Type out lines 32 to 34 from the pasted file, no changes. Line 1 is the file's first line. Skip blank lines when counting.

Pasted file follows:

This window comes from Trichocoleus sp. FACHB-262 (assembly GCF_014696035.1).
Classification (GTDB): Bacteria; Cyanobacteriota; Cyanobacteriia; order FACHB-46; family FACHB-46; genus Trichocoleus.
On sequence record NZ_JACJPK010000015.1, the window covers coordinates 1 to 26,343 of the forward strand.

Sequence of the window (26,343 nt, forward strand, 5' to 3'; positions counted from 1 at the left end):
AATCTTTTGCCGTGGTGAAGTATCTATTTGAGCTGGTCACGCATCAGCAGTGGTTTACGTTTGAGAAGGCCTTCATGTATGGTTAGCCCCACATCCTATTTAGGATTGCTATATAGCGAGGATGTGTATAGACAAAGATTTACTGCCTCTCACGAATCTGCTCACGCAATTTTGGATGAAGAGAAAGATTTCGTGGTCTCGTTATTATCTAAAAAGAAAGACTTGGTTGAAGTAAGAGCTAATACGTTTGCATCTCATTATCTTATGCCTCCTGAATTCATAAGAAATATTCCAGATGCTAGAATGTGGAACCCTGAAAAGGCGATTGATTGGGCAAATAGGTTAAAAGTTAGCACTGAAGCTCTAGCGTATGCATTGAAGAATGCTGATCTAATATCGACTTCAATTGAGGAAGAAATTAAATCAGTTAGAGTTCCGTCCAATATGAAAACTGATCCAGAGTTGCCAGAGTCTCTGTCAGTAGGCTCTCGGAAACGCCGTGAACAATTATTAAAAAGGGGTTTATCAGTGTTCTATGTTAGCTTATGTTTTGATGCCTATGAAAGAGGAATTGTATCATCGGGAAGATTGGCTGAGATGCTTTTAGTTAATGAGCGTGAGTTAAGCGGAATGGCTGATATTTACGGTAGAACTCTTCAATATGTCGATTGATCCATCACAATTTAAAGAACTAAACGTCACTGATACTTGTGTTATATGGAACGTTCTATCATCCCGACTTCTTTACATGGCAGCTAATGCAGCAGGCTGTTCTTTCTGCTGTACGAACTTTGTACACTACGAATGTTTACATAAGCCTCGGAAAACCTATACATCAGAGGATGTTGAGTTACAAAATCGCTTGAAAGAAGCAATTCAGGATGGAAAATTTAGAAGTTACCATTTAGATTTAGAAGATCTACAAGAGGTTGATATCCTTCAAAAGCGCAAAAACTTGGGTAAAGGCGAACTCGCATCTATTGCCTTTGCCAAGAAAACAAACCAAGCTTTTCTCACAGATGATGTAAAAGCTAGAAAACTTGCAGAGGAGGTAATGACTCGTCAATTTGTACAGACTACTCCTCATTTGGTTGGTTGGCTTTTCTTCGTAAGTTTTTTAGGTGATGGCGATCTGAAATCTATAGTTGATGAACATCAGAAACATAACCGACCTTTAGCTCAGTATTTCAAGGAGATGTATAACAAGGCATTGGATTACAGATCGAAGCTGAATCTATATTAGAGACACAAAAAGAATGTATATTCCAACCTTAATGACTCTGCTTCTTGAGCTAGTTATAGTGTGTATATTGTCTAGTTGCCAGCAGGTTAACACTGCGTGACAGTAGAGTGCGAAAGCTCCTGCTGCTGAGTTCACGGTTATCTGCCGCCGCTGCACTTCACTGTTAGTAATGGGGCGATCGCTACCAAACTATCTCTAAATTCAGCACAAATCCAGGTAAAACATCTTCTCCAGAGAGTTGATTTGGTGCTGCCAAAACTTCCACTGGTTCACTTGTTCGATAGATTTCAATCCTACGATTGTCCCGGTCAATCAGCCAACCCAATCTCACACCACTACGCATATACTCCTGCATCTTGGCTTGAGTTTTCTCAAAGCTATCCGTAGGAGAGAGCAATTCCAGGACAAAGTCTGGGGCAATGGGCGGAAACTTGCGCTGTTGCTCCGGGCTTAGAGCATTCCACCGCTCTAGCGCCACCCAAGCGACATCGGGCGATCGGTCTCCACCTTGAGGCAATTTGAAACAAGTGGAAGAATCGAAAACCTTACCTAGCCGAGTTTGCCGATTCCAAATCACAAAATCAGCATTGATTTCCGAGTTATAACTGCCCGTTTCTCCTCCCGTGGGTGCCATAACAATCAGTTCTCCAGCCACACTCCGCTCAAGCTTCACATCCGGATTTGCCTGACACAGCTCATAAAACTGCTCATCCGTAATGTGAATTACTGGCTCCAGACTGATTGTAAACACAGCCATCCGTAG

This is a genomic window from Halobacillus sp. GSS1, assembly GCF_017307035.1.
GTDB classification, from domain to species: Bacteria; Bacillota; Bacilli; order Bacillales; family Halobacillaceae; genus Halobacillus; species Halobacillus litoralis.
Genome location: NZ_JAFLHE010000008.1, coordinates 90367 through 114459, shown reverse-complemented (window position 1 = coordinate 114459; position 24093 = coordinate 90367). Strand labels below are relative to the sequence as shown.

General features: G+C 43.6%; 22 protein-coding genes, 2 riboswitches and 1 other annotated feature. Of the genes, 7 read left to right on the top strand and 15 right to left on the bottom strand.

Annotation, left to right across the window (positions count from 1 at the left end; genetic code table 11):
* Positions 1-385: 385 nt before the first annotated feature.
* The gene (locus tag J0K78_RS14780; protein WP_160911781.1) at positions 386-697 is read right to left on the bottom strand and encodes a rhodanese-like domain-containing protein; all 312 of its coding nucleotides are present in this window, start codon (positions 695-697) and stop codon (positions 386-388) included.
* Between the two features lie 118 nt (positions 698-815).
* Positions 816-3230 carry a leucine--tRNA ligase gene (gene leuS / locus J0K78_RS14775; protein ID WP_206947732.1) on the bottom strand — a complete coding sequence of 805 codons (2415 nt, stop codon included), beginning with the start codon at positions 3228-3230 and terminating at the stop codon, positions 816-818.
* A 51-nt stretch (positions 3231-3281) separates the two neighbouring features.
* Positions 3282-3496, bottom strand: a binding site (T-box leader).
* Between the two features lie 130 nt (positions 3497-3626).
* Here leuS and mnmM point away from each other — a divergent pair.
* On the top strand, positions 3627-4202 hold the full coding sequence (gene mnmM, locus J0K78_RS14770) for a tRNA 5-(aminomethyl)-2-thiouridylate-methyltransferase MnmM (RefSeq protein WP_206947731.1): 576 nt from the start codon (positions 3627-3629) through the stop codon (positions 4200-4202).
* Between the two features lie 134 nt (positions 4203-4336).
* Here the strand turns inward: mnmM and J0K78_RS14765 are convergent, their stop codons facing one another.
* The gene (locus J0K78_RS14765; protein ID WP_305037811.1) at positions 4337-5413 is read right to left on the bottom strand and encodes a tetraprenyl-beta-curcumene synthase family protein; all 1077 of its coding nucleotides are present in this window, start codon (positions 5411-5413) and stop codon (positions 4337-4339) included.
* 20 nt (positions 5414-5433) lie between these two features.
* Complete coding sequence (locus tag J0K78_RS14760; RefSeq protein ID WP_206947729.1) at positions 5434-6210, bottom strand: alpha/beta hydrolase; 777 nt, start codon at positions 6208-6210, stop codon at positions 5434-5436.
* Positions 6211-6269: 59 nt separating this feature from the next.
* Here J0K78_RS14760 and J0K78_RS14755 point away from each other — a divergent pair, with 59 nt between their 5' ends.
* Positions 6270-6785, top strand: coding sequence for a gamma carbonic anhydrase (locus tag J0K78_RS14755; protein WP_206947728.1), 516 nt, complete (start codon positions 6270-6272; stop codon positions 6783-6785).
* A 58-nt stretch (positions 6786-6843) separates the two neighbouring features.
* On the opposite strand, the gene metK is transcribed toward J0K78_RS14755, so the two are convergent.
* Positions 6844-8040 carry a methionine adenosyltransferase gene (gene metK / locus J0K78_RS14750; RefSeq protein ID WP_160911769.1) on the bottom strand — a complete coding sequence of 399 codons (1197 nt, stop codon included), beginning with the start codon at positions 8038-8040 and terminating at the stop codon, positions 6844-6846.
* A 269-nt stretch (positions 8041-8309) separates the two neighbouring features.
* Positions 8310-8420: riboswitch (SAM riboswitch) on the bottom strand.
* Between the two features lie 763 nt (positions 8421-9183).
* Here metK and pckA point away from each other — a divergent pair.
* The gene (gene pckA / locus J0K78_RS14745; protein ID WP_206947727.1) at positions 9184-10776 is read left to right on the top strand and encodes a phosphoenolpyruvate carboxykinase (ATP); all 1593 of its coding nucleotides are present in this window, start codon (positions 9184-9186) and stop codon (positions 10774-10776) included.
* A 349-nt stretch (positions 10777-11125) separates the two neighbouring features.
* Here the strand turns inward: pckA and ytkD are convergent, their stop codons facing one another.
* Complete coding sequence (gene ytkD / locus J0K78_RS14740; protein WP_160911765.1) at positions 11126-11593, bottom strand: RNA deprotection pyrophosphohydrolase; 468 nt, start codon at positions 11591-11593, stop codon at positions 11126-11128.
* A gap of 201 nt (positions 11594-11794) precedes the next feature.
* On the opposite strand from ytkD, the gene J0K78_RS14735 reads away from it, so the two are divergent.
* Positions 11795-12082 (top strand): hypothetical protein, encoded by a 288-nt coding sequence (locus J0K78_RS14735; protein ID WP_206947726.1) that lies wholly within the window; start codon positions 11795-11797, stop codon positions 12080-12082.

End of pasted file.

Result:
* Positions 8310-8420: riboswitch (SAM riboswitch) on the bottom strand.
* Between the two features lie 763 nt (positions 8421-9183).
* Here metK and pckA point away from each other — a divergent pair.